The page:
Kitchener-Waterloo

Tips for less kitchen waste and more benefit during COVID pandemic

Spending more time at home in your kitchen? There's a simple trick to make it run efficiently, cut down waste and create delicious meals says food columnist Andrew Coppolino.

Be a pro in the kitchen to cut down cost and boost up flavour

Labeling food when storing in the fridge helps you cut down food waste by managing your resources like a pro chef. (Andrew Coppolino/CBC)

Canadians are notoriously bad when it comes to wasting food. To reduce the amount of food you throw away during this period of isolation, while you're likely doing more cooking at home, think of your home kitchen as a restaurant kitchen. 
 
Restaurants gauge the food they buy carefully and we should too. It's human nature to stock up when it looks like we need to, but plan out your meals so you're not over-purchasing — especially when it comes to perishable foods. 

Here are tips to go pro in your own home.

Write it down

Write out menus and the ingredients needed, planning for some extra that can be frozen. Keep your grocery and food receipts as a record of your costs. If you have a lot left over or you run short, it can help with understanding what worked and what didn't, and what it cost. It's a good reminder of how you're spending your money. 

And, for better or worse, if you're spending more time at home there's a good chance you have the extra time on your hands that it will take to sit down and do this planning.
 
Being able to identify the food in the fridge is key, especially cooked dishes and leftovers stored in opaque containers.

Label food tubs with peel-off masking tape and a good, strong marker pen. Organize them in the fridge for visibility, noting the ingredient and an approximate quantity, making sure older ingredients are used first. 
 
Date the containers so you know when they went in the fridge or when you want to use them. (Note: if the fridge gets very full, food might freeze, which may then need to be thrown out, so make sure air can circulate. Ironically, refrigerators can get too cold if they're stuffed full.)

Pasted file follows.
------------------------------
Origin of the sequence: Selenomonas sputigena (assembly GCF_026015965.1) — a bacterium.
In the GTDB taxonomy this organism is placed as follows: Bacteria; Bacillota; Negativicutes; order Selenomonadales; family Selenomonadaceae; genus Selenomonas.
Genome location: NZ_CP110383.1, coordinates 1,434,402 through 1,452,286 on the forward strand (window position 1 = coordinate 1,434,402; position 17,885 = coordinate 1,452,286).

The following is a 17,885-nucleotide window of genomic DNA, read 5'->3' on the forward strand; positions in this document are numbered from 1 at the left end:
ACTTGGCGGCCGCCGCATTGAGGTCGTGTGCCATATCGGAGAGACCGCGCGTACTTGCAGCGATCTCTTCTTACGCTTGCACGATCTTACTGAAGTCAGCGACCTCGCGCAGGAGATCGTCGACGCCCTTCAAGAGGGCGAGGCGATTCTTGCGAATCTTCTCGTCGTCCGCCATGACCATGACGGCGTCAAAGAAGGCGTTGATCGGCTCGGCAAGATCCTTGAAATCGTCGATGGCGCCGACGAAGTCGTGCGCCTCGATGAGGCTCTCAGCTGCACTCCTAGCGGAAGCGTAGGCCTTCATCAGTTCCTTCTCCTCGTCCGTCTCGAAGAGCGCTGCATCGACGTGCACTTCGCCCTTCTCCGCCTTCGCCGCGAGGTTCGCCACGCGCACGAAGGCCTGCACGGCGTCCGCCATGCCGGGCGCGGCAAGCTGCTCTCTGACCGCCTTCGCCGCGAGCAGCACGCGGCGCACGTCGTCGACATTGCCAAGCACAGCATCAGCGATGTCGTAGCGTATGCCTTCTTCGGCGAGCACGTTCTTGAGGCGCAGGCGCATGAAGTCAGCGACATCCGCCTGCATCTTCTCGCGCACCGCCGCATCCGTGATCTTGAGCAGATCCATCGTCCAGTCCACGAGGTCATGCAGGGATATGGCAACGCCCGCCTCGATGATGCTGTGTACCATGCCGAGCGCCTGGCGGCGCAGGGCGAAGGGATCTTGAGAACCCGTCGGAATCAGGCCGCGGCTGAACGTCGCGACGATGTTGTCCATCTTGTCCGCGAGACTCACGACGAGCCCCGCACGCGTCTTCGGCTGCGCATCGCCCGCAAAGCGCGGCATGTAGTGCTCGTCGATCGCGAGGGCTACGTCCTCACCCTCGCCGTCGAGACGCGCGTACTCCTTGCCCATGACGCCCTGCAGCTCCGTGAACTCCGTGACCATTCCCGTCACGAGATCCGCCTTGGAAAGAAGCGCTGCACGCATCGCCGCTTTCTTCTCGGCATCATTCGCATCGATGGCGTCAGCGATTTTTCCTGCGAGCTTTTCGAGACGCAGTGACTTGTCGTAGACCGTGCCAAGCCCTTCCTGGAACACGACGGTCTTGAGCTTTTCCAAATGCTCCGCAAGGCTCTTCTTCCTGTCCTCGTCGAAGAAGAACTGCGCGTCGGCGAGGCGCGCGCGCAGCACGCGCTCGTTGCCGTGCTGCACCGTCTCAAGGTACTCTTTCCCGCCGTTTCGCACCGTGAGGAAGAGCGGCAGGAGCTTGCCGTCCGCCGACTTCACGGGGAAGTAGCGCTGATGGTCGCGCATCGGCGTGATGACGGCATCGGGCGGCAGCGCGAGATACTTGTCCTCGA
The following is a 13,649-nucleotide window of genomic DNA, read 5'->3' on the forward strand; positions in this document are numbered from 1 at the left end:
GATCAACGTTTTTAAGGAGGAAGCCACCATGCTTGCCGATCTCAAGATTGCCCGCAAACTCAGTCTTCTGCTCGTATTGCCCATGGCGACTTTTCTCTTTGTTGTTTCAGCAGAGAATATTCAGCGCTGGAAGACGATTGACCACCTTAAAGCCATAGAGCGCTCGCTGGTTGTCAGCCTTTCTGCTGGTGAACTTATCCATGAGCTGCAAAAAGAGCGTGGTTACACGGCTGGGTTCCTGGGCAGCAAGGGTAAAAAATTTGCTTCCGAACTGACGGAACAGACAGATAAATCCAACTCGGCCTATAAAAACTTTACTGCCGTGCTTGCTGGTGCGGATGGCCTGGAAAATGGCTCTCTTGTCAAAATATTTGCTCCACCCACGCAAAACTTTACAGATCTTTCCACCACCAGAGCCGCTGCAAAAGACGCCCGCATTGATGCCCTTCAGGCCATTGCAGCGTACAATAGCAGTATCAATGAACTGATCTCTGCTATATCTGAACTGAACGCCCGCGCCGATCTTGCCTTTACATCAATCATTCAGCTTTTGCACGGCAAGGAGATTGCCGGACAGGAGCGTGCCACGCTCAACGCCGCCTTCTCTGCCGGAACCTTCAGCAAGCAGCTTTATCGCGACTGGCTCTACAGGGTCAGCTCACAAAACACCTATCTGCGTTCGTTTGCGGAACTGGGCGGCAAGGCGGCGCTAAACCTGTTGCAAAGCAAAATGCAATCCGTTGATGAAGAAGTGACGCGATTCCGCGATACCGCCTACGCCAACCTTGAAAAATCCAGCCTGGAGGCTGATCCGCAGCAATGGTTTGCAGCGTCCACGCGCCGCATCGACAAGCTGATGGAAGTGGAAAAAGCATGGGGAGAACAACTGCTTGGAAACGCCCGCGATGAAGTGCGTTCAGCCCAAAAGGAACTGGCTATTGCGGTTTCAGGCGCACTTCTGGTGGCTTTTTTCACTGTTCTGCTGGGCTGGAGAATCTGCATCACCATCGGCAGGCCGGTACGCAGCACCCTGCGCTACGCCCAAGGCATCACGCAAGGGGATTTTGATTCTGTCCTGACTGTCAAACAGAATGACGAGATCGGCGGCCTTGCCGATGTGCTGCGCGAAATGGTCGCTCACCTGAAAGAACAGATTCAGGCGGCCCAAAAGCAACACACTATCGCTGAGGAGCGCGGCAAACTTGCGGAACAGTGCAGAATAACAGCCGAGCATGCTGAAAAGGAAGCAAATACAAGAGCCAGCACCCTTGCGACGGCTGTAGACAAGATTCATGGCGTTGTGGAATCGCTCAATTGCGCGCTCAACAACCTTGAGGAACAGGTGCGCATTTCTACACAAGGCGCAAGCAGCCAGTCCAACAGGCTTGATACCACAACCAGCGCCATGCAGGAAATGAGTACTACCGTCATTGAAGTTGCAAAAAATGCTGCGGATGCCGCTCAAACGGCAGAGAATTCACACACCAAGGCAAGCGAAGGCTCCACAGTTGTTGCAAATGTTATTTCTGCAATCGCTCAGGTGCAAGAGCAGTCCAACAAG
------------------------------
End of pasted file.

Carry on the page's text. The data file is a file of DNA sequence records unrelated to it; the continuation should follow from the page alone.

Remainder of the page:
Labeling food when storing in the fridge helps you cut down food waste by managing your resources like a pro chef. (Andrew Coppolino/CBC)

Store like a store

The floor plan of the produce section at the grocery store can provide a guide for how to store food to avoid waste. What they display in a cooler, you should put in your fridge. What is not refrigerated at the store, you generally don't need to refrigerate immediately — depending on how long it will be until you use the item.  

  • Tomatoes shouldn't be stored in the fridge.
  • Leafy greens should be refrigerated.
  • Onions, garlic and root vegetables should be stored in a cool, dark place. Do you have a cool basement space, for example?
  • Mushrooms should remain unwashed and saved in a brown bag in the fridge.  
  • Cherries and grapes should be kept unwashed and stored in a plastic bag in the fridge. Wash just before eating.
  • Citrus is best stored in a breathable bag in the fridge.  

Bananas can be stored on the counter. But if they turn black and over-ripe, consider how much you paid for them before tossing. Can they be combined with a handful of nuts and a couple of eggs for banana bread rather than chucked in the compost bin? Freeze them for later, if needed. While they may have cost only pennies, the pennies add up to dollars and to food waste.